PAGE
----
• RedShirt USS Enterprise, UT
    Aug. 20, 2014 11:32 a.m.

    To "Wonder" I didn't say it was a textbook definition of socialism, but it is a form of socialism. The only difference between Socialism and Fascism is that under socialism the government both owns and controls the means of production. Under Fascism ownership is still retained in private hand, while control is maintained by the government.

    I hate to tell you, but drug abuse rate is about the same between rural and urban kids, but the urban kids start at a younger age.

    As for unemployment data from the Bureau of Labor Statistics, except for 6 months in 2013, rural areas have lower unemployment rates.

    Please try again after you find some data.

    To "LDS Liberal" yes, LDS members do live outside of Utah, and a majority of them do vote conservative, and even more identify with Republicans. See "Mormons in America: Certain in Their Beliefs, Uncertain of Their Place in Society" at Pew where they found 66% of LDS members (throughout the US) consider themselves conservative and 74%. That isn't just for Utah, that is for the US.

    You will not like that fact, but the fact is that most LDS are conservative and support Republicans.

  • SCfan clearfield, UT
    Aug. 20, 2014 11:46 a.m.

    - - - Liberal

    Then all I can say is that you miss out on a lot. Even though I am conservative, I'm frequently disappointed at DNs news coverage on a range of issues. I struggle to find stories that should be front and center, only to discover them way down the list, or not mentioned at all. And PBS is well known for liberal leanings. As for Al Jazeer being unbiased? That once again says a lot about you. Your the one in a bubble of limited information, and thanks for admitting so, even if you didn't realize it.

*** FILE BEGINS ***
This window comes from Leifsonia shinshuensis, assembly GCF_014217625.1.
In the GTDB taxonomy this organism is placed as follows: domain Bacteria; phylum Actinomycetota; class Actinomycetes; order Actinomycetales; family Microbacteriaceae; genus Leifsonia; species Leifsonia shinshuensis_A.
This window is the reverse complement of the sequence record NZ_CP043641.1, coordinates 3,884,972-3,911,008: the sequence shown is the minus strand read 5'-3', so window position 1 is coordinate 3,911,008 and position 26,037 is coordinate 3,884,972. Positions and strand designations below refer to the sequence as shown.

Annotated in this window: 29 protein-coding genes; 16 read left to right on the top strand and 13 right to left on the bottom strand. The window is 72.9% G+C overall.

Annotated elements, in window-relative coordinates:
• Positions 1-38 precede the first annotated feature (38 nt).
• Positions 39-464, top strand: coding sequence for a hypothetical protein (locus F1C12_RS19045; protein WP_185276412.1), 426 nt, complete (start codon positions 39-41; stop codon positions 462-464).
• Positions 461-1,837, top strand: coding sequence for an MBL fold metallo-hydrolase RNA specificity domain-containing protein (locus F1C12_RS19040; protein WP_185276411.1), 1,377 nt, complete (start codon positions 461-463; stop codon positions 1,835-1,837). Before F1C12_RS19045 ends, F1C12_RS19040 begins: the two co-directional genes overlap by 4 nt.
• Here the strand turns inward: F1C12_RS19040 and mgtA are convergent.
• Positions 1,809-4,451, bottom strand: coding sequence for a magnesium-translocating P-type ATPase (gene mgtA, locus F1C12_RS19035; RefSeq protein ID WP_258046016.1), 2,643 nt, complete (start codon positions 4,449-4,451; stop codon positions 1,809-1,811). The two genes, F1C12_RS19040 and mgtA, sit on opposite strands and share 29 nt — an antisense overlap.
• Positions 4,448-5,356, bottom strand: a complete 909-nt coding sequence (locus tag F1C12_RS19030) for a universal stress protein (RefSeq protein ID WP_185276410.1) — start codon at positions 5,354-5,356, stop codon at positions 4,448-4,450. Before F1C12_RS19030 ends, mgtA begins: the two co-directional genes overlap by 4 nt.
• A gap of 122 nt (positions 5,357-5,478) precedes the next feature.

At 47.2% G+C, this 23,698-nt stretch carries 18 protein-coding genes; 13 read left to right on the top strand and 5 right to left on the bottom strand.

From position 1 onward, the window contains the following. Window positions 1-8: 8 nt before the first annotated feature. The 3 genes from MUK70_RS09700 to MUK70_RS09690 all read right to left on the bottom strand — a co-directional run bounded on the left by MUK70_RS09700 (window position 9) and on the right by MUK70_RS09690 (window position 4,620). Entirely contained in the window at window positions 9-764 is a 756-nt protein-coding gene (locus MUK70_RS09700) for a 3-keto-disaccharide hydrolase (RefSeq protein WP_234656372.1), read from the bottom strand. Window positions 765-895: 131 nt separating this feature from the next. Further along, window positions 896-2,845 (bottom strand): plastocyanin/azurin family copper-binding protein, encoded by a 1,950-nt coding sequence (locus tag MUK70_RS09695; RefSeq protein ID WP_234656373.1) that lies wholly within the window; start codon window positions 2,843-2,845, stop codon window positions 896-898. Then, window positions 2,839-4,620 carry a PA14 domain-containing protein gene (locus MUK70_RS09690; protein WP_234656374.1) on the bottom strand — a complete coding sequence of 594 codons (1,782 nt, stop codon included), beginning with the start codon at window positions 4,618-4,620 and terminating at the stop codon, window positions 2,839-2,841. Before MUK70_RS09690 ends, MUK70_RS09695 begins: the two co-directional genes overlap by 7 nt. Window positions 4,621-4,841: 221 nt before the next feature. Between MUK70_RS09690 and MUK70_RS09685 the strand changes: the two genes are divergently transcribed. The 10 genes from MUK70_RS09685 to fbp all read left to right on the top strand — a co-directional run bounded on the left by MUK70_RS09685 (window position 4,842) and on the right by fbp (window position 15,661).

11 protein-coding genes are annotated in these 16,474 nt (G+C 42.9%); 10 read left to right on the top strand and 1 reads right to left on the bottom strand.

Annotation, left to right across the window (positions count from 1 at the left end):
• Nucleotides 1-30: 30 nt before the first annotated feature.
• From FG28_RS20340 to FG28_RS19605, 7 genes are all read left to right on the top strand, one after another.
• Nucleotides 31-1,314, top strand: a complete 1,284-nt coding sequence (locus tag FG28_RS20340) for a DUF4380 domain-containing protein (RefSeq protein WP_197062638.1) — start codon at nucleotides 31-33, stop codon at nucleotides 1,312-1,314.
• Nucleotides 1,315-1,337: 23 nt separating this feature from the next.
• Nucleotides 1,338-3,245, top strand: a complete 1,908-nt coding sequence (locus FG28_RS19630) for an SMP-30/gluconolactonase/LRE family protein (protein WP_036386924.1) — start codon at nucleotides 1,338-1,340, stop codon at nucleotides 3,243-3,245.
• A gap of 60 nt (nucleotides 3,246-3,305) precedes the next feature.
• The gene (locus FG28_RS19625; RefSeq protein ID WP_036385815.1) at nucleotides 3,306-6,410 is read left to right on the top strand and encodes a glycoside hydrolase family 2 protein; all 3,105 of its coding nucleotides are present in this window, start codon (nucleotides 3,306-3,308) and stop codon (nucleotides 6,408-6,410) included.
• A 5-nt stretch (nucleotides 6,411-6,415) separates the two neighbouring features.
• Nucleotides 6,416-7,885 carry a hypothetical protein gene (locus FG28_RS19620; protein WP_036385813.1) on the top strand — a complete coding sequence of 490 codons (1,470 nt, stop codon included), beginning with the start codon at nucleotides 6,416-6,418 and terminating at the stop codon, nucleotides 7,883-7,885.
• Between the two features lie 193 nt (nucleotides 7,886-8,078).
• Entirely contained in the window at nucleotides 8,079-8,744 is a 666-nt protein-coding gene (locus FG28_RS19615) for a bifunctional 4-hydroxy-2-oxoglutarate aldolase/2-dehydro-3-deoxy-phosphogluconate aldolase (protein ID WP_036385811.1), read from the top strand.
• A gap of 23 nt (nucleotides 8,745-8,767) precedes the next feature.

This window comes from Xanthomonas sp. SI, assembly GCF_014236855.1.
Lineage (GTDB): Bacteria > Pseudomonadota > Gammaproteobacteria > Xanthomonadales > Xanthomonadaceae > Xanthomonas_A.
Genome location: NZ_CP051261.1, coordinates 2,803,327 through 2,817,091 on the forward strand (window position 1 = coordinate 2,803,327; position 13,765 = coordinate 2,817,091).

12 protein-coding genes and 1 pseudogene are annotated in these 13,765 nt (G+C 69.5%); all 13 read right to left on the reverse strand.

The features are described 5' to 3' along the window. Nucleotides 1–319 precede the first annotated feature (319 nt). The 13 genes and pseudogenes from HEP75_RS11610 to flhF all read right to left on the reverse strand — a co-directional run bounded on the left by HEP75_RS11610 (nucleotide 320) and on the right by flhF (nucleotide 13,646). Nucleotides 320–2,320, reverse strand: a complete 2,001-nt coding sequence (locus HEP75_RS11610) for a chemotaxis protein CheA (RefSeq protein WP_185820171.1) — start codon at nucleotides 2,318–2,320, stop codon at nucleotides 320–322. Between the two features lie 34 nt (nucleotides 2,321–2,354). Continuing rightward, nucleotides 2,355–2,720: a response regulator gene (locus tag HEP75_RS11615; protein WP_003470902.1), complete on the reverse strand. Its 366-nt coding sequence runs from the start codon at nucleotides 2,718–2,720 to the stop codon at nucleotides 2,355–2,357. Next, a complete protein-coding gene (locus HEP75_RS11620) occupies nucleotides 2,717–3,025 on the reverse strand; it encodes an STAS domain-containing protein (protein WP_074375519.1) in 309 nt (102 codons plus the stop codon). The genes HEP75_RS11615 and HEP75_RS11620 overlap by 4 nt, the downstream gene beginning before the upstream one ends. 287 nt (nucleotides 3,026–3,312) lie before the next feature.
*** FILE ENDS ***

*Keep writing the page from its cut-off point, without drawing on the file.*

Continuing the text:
• Irony Guy Bountiful, Utah
    Aug. 20, 2014 11:46 a.m.

    Sorry, but the Hunger Games Universe doesn't look anything like a liberal democracy, where the market is free but not exploitative. To me, it looks like a colonialist empire with a few exploiters at the top and an exploited majority... a picture that is very far from liberal democracy.

  • Schnee Salt Lake City, UT
    Aug. 20, 2014 2:29 p.m.

    @RedShirt
    "Under Fascism ownership is still retained in private hand, while control is maintained by the government."

    Exactly, there's another term for that particular brand, corporatism. Opposition to anything that trends that way is why liberals have all those freakouts over things like Citizens United, the Koch brothers, and big money being too influential in politics.

  • Unreconstructed Reb Chantilly, VA
    Aug. 20, 2014 3:45 p.m.

    "Please name the right wing totalitarian government."

    I did, I gave you Pinochet, head of a rightwing military junta that overthrew a democratically elected leftist president, murdered thousands of dissidents, locked up thousands more, and ruled with an iron fist. Oh, and he directly implemented Milton Friedman's Chicago School of neoliberal, freemarket economic theory.

    "Under Pinochet, capitalism didn't really do that well."